Ok y'all, show of hands. How many of us have woken up on Christmas morning to find an orange in our stocking? Well, I didn't but I'm sure some of us did. Ever wonder why? If you asked you were probably told its a tradition.
Does that discredit the gesture?
Well the tradition had to come from some where and by genome if there's anything we like more than a tradition it's learning where the heck they came from.
Years ago, centuries even, Saint Nicholas was a Bishop long before he ever was a Saint. This story is but one of many that make up his legend and it is sacred to those who consider him a saint.
He had heard of a family that lived closed by — not even members of his faith — who were very poor. So poor, in fact, that the father of this family was considering selling his oldest daughter into slavery, so that he might have funds for his other children. Word of this reached Bishop Nicholas who, in the dead of a cold night, donned his red Bishop’s robes with the white fur trim, and paid an anonymous visit to the poor family.
When he got to the house he was able to see the stockings the children had hung by the fire to dry. All he wanted to do was to somehow give a small gift of gold — enough to prevent any children from being sold into slavery — but he had to figure out how to get into the house and he had to figure out where to leave it. He knew he couldn’t just knock on the door and hand it over — the father had too much pride to allow that to happen. Besides, Bishop Nicholas did not want to create any obligation for the gift…he just wanted to solve the problem without creating another one.
So anonymity was important.
Now, there are several versions of this story. Some say he just dropped the small bag of gold on the porch and then left. Others say it wasn’t a bag of gold at all, but, rather, a ball of gold. Some stories even go so far as to suggest that Bishop Nicholas tossed the gold up over the roof line where the ball went down the chimney and landed in the stocking of the eldest child.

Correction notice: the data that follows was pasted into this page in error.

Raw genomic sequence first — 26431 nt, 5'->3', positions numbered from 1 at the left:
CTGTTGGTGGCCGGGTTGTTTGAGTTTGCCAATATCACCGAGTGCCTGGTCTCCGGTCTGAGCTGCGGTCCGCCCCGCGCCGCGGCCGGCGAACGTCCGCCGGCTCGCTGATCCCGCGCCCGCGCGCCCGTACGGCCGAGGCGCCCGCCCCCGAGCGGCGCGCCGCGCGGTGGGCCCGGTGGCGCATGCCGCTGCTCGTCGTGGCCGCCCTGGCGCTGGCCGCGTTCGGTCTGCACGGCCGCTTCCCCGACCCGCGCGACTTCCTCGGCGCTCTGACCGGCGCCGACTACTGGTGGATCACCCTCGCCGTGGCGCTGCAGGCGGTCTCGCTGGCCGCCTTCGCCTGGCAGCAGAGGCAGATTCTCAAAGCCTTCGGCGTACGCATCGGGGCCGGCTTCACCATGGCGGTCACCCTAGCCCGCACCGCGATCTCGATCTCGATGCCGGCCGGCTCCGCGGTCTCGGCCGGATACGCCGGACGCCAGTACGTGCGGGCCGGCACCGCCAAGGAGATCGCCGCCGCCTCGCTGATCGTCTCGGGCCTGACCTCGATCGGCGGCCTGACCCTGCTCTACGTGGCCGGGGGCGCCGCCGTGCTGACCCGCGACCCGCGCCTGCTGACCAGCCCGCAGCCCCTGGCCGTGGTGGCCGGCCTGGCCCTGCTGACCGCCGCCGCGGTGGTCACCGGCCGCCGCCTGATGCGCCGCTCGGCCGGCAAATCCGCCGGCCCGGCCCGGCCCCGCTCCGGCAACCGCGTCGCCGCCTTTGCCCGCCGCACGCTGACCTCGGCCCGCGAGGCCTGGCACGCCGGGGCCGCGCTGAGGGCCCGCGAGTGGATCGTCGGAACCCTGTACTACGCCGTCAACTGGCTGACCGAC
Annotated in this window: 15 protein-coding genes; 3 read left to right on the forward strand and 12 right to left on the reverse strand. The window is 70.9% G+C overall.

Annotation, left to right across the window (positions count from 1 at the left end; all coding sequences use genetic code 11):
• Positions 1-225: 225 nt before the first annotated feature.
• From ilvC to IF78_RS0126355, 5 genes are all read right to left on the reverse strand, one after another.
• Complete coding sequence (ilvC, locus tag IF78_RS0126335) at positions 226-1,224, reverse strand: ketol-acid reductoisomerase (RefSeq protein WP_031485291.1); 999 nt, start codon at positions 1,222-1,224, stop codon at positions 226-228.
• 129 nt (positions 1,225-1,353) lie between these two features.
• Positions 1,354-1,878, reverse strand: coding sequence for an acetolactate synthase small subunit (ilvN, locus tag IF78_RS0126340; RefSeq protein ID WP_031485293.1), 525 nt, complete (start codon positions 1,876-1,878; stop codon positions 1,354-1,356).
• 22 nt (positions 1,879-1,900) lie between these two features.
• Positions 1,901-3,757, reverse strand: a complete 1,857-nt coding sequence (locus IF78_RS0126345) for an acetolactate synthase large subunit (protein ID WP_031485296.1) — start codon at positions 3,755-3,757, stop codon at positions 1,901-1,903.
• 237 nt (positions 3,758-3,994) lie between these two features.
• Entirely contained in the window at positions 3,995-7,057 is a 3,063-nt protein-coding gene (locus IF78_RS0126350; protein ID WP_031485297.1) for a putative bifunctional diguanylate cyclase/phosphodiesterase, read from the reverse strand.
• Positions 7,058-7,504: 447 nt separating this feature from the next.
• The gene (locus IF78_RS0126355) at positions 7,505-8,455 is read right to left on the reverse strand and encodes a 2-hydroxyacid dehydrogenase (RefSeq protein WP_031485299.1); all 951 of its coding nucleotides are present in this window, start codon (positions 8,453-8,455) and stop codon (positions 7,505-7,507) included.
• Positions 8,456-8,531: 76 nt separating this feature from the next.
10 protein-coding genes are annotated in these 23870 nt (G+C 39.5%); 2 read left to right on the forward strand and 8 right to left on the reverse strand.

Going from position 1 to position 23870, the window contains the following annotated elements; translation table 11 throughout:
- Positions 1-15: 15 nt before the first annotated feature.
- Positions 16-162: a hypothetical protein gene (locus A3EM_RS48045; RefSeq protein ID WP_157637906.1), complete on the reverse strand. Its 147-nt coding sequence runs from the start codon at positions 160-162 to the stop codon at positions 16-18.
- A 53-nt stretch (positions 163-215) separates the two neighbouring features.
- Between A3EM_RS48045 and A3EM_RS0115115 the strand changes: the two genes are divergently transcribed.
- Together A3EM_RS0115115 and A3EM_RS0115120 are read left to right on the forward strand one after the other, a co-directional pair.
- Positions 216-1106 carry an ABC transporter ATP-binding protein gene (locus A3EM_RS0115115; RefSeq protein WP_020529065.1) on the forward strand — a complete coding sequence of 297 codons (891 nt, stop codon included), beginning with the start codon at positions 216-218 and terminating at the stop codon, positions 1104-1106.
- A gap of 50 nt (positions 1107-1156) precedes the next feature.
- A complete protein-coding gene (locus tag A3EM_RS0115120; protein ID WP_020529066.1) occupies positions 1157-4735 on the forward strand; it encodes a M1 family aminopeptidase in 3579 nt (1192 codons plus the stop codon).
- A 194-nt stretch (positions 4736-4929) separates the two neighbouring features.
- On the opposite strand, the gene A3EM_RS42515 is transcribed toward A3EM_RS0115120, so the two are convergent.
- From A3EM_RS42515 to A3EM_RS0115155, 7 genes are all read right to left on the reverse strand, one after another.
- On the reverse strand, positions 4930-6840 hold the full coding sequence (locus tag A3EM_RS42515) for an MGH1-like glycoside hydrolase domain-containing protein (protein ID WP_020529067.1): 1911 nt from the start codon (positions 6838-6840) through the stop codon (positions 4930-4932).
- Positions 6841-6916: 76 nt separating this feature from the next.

Regardless, he somehow left the gift and went on his way.
A few years later, the family’s circumstance had not changed and the father was once again known to be considering selling a child into slavery. And again, word of that reached the good Bishop who again brought an anonymous gift of gold in the dead of night.
Determined to at least thank the gift bringer, the father when he faced the situation a third time caught Bishop Nicholas in the act. Nicholas tried to swear the man to secrecy but, alas, he could not contain his gratitude and he told the tale over and over again.
The orange — and not just any fruit, by the way — is symbolic of the Bishop’s gold. That is why many get an orange in the toe of their stocking on Christmas morning.
But even knowing that, does it increase the value of a piece of citrus in your stocking? Does it or did it ever hold any value? If not is the simple explanation of "tradition" enough?
So what would you say brings value to tradition? Is it time spent with your family and friends, a steady routine of tried and true holiday movies, or maybe just clearing time to make time.
What traditions does your family keep? How long have y'all kept them? What about your community? Does your family take part in any holiday traditions in your computer?
Whats your favorite part of the holidays? Do you carry any of it through the year? Or it it only for this time of year?
To me I think the value lies in engineering something to build the anticipation for the holidays with my kiddo. But it also finds worth in sentimentality, something from our child to we cling to and wait all year to pass on to our own kids.
So whether it's a trip, a movie, a gift, or an elf, tradition plays a vital role in the holidays for so many of us.
So stop and think about what yall do during the holidays? Do yall have any traditions? If not what could you start this year? It doesn't need to be over the top or anything super fancy. An orange in the stocking or cinnamon rolls on Christmas morning. Carrol at an old folks home. Its about those positive memories with the people you love.
And that, ladies and gentlemen, is the value of a tradition. In my eyes at least.